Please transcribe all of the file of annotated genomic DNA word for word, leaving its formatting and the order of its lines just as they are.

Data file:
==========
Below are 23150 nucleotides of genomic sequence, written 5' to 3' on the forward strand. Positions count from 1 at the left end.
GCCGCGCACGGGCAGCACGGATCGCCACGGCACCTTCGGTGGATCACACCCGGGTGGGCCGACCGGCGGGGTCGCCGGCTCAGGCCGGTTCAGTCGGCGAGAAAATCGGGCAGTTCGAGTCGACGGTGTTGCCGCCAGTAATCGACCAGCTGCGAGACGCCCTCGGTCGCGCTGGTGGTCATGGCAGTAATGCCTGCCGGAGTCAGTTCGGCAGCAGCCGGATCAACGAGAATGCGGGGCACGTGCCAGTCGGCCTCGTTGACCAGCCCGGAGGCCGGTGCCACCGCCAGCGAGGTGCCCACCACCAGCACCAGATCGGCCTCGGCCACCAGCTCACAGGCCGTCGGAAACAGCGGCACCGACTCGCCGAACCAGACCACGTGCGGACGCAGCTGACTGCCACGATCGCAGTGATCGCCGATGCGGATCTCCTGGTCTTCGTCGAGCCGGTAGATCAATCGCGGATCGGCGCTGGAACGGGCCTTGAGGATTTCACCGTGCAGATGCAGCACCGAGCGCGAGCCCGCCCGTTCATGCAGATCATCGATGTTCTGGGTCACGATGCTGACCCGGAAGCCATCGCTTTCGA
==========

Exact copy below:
Below are 23150 nucleotides of genomic sequence, written 5' to 3' on the forward strand. Positions count from 1 at the left end.
GCCGCGCACGGGCAGCACGGATCGCCACGGCACCTTCGGTGGATCACACCCGGGTGGGCCGACCGGCGGGGTCGCCGGCTCAGGCCGGTTCAGTCGGCGAGAAAATCGGGCAGTTCGAGTCGACGGTGTTGCCGCCAGTAATCGACCAGCTGCGAGACGCCCTCGGTCGCGCTGGTGGTCATGGCAGTAATGCCTGCCGGAGTCAGTTCGGCAGCAGCCGGATCAACGAGAATGCGGGGCACGTGCCAGTCGGCCTCGTTGACCAGCCCGGAGGCCGGTGCCACCGCCAGCGAGGTGCCCACCACCAGCACCAGATCGGCCTCGGCCACCAGCTCACAGGCCGTCGGAAACAGCGGCACCGACTCGCCGAACCAGACCACGTGCGGACGCAGCTGACTGCCACGATCGCAGTGATCGCCGATGCGGATCTCCTGGTCTTCGTCGAGCCGGTAGATCAATCGCGGATCGGCGCTGGAACGGGCCTTGAGGATTTCACCGTGCAGATGCAGCACCGAGCGCGAGCCCGCCCGTTCATGCAGATCATCGATGTTCTGGGTCACGATGCTGACCCGGAAGCCATCGCTTTCGA